Skip to content
Repo for managing Moq 4.x
C# Other
Find file
Latest commit 7c9e2a4 Apr 8, 2016 @kzu kzu Merge pull request #255 from urasandesu/master
Fix the out parameter issue of delegate mock
Failed to load latest commit information.
.nuget Added missing nuget executable Aug 21, 2013
Common @ 354e54d Finally added automated nuget package builds. Aug 21, 2013
Lib Re-normalize repository Dec 13, 2013
Samples Re-normalize repository Dec 13, 2013
Source.Silverlight Fix reference to Castle.Core 3.3.3 for SL5 project Oct 22, 2015
Source Fix the out parameter issue of delegate mock Apr 9, 2016
Tools Re-normalize repository Dec 13, 2013
UnitTests.Silverlight upgrading to Castle.Core 3.3.3 Sep 26, 2015
UnitTests.Visualizer Re-normalize repository Dec 13, 2013
UnitTests Fix the out parameter issue of delegate mock Apr 9, 2016
Visualizer Re-normalize repository Dec 13, 2013
.gitattributes Added CRLF settings to repo Jul 8, 2013
.gitignore Merge dev branch Aug 23, 2013
.gitmodules Finally added automated nuget package builds. Aug 21, 2013
License.txt License is BSD-3, not BSD-2 Sep 7, 2015
Moq.Help.scproj Re-normalize repository Dec 13, 2013
Moq.nuspec Update projects for VS2013 Jun 19, 2015
Moq.shfb Re-normalize repository Dec 13, 2013
Moq.shfbproj Re-normalize repository Dec 13, 2013
Moq.sln Forced desktop build before silverlight build (to perform nuget restore) Aug 23, 2013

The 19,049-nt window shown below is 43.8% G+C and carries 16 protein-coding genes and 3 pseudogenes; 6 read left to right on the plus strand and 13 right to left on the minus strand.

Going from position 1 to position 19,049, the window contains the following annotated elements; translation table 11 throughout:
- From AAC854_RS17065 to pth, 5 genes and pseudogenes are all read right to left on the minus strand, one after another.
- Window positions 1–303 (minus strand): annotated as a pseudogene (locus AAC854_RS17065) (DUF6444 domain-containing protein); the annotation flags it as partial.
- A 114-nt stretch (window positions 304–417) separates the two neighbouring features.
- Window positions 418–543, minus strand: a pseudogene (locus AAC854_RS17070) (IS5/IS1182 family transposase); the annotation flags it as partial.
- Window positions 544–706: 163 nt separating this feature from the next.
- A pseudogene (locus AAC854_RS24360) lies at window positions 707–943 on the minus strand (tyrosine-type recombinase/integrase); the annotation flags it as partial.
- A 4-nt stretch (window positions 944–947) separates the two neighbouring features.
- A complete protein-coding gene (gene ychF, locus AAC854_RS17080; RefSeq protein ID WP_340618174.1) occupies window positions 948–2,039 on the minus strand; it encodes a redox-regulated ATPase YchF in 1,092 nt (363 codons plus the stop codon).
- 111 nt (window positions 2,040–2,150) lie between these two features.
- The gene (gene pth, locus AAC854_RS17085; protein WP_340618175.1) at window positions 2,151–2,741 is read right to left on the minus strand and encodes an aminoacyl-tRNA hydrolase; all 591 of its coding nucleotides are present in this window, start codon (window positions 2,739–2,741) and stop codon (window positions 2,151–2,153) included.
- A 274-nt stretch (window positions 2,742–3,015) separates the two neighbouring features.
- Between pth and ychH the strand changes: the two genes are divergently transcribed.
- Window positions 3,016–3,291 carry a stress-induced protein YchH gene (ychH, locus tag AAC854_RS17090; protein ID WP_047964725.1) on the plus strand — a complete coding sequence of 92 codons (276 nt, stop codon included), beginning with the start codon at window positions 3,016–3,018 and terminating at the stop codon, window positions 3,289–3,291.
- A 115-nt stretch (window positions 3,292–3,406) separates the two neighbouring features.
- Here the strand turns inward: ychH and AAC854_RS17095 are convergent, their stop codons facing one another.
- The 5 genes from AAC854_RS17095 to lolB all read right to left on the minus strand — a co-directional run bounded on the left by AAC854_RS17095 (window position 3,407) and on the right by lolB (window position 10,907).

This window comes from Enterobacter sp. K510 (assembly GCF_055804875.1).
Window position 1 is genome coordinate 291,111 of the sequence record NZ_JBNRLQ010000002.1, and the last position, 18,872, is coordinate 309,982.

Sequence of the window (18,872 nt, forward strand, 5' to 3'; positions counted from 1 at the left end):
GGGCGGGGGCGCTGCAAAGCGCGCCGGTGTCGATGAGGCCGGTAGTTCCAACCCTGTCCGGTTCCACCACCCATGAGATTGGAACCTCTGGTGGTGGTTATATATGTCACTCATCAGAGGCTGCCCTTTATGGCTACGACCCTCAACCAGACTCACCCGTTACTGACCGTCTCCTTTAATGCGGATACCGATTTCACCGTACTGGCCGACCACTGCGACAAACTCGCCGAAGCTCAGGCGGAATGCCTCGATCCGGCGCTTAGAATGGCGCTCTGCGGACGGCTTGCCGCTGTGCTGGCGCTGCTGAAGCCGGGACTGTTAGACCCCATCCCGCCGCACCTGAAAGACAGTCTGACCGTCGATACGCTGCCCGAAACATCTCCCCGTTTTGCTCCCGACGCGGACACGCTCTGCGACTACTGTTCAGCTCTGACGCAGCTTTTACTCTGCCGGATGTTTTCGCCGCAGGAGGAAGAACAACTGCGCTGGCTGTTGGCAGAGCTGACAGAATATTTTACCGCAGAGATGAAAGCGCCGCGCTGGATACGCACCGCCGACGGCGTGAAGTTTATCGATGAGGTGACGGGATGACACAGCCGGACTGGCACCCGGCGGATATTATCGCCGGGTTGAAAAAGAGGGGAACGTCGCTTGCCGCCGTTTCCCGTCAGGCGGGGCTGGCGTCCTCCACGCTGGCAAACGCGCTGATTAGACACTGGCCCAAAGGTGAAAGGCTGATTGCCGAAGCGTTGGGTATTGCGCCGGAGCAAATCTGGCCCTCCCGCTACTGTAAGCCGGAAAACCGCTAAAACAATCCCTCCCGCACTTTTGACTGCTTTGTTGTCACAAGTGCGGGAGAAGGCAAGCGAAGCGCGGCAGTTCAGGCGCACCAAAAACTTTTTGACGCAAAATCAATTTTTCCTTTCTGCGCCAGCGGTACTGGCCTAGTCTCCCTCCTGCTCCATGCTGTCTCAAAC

Moq.snk Merged branch for dynamic types. Jan 3, 2008 Added gitter badge Jul 3, 2015 Updates for 4.3 Aug 6, 2014
build.cmd Point to latest msbuild engine. Aug 5, 2014
build.proj Remove trailing zero in revision if present Oct 21, 2015
moq-bigger.png Updated to use nuget packages for Castle and xUnit dependencies, as w… Aug 21, 2013
moq-small.png cleaned up AsMockExtensions Aug 9, 2009
moq.png tentative logo Aug 24, 2008


The most popular and friendly mocking framework for .NET

NuGet downloads Version Join the chat at

  var mock = new Mock<ILoveThisFramework>();

  // WOW! No record/replay weirdness?! :)
  mock.Setup(framework => framework.DownloadExists(""))

  // Hand mock.Object as a collaborator and exercise it, 
  // like calling methods on it...
  ILoveThisFramework lovable = mock.Object;
  bool download = lovable.DownloadExists("");

  // Verify that the given method was indeed called with the expected value at most once
  mock.Verify(framework => framework.DownloadExists(""), Times.AtMostOnce());

Moq also is the first and only framework so far to provide Linq to Mocks, so that the same behavior above can be achieved much more succintly:

  ILoveThisFramework lovable = Mock.Of<ILoveThisFramework>(l =>
    l.DownloadExists("") == true);

  // Hand the instance as a collaborator and exercise it, 
  // like calling methods on it...
  bool download = lovable.DownloadExists("");

  // Simply assert the returned state:

  // If you really want to go beyond state testing and want to 
  // verify the mock interaction instead...
  Mock.Get(lovable).Verify(framework => framework.DownloadExists(""));

You can think of Linq to Mocks as "from the universe of mocks, give me one whose behavior matches this expression".

Checkout the Quickstart for more examples!


Moq (pronounced "Mock-you" or just "Mock") is the only mocking library for .NET developed from scratch to take full advantage of .NET Linq expression trees and lambda expressions, which makes it the most productive, type-safe and refactoring-friendly mocking library available. And it supports mocking interfaces as well as classes. Its API is extremely simple and straightforward, and doesn't require any prior knowledge or experience with mocking concepts.